As a hydrologist for the National Forest Service, I’m constantly evaluating the rainfall we receive. We’ve had a pretty wet fall, winter, and early spring here on the Coconino National Forest. In fact, if you look all the way back to this past summer with its very good monsoon, the last 9 months (ending in March 2019) puts this in the top 16 wettest for this period since weather records have been kept beginning in the late 1800s.
Compare this with the period beginning in July 2017 and ending March 2018. That period was the 11th driest on record. Even worse is the time period beginning in August 2017 at the tail end of the North American monsoon (NAM) and ending in June 2018 just prior to the 2018 NAM. That was the driest 11-month period on record!
So, is the abundant moisture over the past 9 months a signal that we are out of our long-term drought, and has this pulse of moisture undone the damage from the record dry spell of the year before? The answer to the second part of the question is “nope”. If I could answer the first part of the question, I probably wouldn’t be writing this article as I would be putting my predictive abilities to work earning tons of money.
Let’s tackle the first part of the question by starting with a quote from the Arizona State Climate Office’s website (https://azclimate.asu.edu/drought/). “Arizona is currently in our 21st year of a long-term drought. Drought in the West is a long-term concept where a single dry year does not constitute a drought. Since Arizona has an arid and semi-arid climate, extreme variability in precipitation is normal, and drought is characterized by a string of drier than normal years, often interrupted by a few wetter than normal years. Currently most watersheds in the state have experienced only 7 or 8 normal or wetter than normal years during the past 21 years”.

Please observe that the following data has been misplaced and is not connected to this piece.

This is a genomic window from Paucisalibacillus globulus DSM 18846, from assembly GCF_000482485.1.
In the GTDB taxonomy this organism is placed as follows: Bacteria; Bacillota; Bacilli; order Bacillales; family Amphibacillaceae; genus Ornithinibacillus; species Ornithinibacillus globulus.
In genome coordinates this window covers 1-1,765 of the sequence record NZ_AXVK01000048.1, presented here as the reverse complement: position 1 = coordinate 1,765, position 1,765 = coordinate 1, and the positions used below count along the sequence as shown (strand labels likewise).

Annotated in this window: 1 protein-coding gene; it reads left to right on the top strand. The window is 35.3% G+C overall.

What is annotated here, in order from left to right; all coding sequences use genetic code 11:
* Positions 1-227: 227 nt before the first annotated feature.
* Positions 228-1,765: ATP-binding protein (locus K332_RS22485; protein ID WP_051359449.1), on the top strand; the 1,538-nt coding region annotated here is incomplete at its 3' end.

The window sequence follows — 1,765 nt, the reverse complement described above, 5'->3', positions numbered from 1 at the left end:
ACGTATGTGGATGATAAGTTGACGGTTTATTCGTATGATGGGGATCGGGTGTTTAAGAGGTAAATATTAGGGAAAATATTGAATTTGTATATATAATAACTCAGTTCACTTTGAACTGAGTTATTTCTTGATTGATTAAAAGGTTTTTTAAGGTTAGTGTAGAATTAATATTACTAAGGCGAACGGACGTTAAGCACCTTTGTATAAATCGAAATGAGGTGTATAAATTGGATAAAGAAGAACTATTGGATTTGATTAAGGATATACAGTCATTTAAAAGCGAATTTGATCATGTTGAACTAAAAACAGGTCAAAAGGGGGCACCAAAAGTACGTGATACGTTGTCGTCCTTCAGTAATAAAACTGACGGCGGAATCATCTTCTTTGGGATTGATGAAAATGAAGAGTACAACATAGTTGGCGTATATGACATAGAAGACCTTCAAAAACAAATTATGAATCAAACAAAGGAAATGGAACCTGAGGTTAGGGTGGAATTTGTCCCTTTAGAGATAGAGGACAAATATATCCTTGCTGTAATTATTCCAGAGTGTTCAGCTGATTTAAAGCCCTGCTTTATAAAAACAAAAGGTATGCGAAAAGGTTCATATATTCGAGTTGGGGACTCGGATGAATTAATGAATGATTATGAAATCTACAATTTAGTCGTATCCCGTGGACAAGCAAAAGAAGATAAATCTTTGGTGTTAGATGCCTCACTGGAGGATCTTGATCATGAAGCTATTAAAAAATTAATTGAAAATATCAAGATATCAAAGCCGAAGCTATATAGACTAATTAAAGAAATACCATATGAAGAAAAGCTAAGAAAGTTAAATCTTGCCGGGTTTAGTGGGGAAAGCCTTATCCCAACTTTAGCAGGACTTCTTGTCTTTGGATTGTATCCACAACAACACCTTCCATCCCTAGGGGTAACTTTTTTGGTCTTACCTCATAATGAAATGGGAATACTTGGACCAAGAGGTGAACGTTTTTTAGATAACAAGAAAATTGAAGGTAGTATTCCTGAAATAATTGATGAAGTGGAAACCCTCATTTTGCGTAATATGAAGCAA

Pay attention to the phrase “long-term concept”. This really highlights the fact that one can’t really know where one is within a particular drought cycle. Drought is a fact of life in Arizona. Since the late 1800s, we have had 3 major statewide periods of drought including the one we are currently in. Using tree ring studies, we can look back in time and find evidence for multi-decadal droughts worse than the one we are in. These significant periods of drought likely caused widespread migration of human populations. It may be that there were other contributing factors in the disbursement of pre-historic southwest Native Americans, exemplified by the abandonment of major cultural centers such as Chaco Canyon and Mesa Verde, but drought likely played center stage.
One particularly alarming property of this latest drought is the combination of sub-normal precipitation with above normal temperatures. Since 2000, mean monthly temperatures have been above normal every year, with 2017 being the warmest year on record. Unfortunately, this is one prediction of a changing climate. Even if total rainfall were to remain unchanged, increasing temperatures would effectively create drought conditions by increasing evapotranspiration with its consequent negative impacts on soil moisture, stream flow, reservoir storage, and groundwater recharge.
This gets to the second question about recovery from drought. One (or even several) good years does not make up for a string of bad ones. One way to demonstrate this is by looking at reservoir storage on the Colorado River. Reservoir levels have been in fairly steady decline since 2000. A few good years temporarily reversed the trend but certainly did not undo the loss of water storage in this reservoir. If this keeps up, Arizona is likely to see its allocation of Central Arizona Project water being cut as part of Arizona’s recently passed drought contingency plan. Closer to home, this certainly doesn’t make life easier for those desperately trying to restore forest structure in our nearby ponderosa pine forests before nature does it for us.
In addition, the long-term drought conditions reinforce the need to be constantly aware of the danger of fire, and to take the appropriate preventative measures: completely extinguish all fires when camping, never toss cigarette butts out of your vehicle, report any fires you happen across to 911 immediately, and just use common sense.
Serving Sedona, written this week for Friends of the Forest by Tom Runyon, US Forest Service Hydrologist, appears Wednesday in the Sedona Red Rock News.